Since there is no cure for cystic fibrosis, treatment is focused on easing symptoms (removing excess mucus from lungs), slowing the progression of the disease, and preventing and treating complications, such as preventing and controlling lung infections and intestinal obstruction, and providing adequate nutrition.
Medications used to treat cystic fibrosis include those that target gene mutations, antibiotics, anti-inflammatory drugs (to lessen swelling), mucus-thinning drugs (hypertonic saline), bronchodilators (to keep airways open), oral pancreatic enzymes (to improve nutrient absorption), stool softeners, acid-reduction medications, and if necessary, drugs for diabetes or liver disease.
For some patients with cystic fibrosis, surgery may become necessary, such as nasal and sinus surgery, bowel surgery, or, in severe cases, lung or liver transplantation.
Other therapies may include oxygen therapy, noninvasive ventilation, and feeding tube placement.
Airway clearance – Patients with cystic fibrosis will be taught airway clearance techniques to be used several times a day, known as chest physical therapy (CPT), which include cupping with hands on front and back of chest, breathing and coughing techniques, and the use of machines that pulse air into the lungs (vibrating vest).
Long-term pulmonary rehabilitation – Pulmonary rehabilitation for cystic fibrosis includes exercise, nutritional counseling, supportive counseling, and cystic fibrosis education.
Antibiotics – Inhaled antibiotics may be used to treat lung infections in patients with cystic fibrosis, such as tobramycin (TOBI) and aztreonam (Cayston).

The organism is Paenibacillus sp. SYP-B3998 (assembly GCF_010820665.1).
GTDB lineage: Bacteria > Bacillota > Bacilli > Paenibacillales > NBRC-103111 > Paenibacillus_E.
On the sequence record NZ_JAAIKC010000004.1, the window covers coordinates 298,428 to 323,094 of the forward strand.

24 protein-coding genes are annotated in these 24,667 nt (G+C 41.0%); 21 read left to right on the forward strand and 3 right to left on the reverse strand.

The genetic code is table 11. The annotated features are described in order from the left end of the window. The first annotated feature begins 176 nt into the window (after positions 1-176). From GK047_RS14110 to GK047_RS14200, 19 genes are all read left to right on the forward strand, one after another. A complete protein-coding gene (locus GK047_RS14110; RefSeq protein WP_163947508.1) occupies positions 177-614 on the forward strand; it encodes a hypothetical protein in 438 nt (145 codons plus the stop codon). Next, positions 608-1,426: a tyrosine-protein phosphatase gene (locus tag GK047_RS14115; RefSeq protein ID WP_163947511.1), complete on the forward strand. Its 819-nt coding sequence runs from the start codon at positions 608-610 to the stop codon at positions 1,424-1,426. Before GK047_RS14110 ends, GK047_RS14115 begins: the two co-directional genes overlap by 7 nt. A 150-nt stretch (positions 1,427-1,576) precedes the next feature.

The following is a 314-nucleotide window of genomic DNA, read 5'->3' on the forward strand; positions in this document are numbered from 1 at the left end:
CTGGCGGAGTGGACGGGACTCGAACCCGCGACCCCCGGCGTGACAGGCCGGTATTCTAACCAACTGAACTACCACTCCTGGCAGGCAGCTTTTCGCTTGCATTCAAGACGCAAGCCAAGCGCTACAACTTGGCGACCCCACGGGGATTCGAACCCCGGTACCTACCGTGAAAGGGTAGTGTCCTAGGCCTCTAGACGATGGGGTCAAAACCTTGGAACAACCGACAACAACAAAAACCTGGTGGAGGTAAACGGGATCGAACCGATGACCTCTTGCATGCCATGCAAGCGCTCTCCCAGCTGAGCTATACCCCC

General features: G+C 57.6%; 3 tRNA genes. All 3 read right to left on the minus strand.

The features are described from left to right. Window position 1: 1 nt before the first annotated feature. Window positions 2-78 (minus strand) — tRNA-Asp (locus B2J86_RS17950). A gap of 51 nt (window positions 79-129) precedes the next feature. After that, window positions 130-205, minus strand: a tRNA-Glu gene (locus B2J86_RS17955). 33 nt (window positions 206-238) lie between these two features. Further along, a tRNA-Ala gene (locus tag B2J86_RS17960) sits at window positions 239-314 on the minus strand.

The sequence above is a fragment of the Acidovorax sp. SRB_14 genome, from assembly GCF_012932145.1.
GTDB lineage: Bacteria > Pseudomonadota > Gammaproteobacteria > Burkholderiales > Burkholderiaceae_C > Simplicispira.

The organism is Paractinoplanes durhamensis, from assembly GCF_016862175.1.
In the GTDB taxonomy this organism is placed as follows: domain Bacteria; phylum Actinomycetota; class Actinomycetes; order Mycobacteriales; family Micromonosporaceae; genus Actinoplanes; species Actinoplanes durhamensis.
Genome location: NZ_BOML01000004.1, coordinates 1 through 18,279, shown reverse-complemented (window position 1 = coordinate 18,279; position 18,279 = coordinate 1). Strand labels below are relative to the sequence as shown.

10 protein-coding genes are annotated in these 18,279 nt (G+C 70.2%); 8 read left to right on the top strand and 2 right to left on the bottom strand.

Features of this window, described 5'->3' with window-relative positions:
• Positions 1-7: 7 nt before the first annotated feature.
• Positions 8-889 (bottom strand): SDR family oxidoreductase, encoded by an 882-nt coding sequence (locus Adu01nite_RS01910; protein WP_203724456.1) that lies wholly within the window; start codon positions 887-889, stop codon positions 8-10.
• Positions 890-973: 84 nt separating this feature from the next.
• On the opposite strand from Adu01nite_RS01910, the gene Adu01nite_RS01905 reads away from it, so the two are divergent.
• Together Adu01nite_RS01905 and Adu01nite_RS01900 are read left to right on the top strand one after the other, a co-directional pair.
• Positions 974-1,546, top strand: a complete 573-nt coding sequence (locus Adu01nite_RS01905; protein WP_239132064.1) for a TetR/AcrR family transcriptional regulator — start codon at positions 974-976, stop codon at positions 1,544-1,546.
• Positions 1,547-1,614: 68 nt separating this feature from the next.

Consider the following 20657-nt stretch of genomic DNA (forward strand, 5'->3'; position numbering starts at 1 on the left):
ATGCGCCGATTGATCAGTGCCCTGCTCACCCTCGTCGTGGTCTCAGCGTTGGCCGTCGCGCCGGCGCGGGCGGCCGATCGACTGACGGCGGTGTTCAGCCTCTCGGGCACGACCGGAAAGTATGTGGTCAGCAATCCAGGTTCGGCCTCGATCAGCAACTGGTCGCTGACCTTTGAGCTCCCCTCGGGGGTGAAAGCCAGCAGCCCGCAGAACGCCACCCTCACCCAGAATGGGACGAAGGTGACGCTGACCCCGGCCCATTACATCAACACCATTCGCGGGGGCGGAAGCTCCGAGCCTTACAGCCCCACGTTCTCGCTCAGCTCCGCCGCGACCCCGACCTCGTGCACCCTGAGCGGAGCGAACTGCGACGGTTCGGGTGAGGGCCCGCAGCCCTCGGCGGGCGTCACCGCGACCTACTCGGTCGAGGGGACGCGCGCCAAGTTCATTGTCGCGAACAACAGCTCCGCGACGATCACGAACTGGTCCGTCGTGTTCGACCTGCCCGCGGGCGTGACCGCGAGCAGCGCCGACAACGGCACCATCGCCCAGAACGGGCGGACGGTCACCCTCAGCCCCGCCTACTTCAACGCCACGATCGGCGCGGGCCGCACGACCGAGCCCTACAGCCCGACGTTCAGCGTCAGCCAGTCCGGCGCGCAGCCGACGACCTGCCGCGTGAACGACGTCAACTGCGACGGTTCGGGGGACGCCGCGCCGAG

Mucus-thinning medication – The medication dornase alfa (Pulmozyme) may be used to thin the thick mucus associated with cystic fibrosis.
Gene-targeted therapy – Patients with cystic fibrosis who have certain gene mutations may be prescribed cystic fibrosis transmembrane conductance regulator (CTFR) modulators to improve lung function, weight, and to reduce sodium in sweat and include elexacaftor, ivacaftor (Kalydeco), and tezacaftor (Trikafta), the combination of tezacaftor and invacaftor (Symdeko), and combination lumacaftor and ivacaftor (Orkambi).
Surgery – Surgery for patients with cystic fibrosis may be necessary to remove nasal polyps, to treat chronic sinusitis, or to repair an intestinal obstruction. In some select patients with severe lung damage due to cystic fibrosis, lung transplantation may be an option. For patients with cystic-fibrosis liver disease, such as scarring of the liver (cirrhosis), liver transplantation may be an option and can be combined with lung or pancreas transplantation.
Other therapies – Additional therapies for cystic fibrosis may include oxygen therapy to prevent pulmonary hypertension, noninvasive ventilation (CPAP) to assist breathing while sleeping, or the placement of a feeding tube to counteract or prevent malnutrition, vitamin therapy (Vitamins A, D, E, and K), pancreatic enzyme replacement, and diet therapy.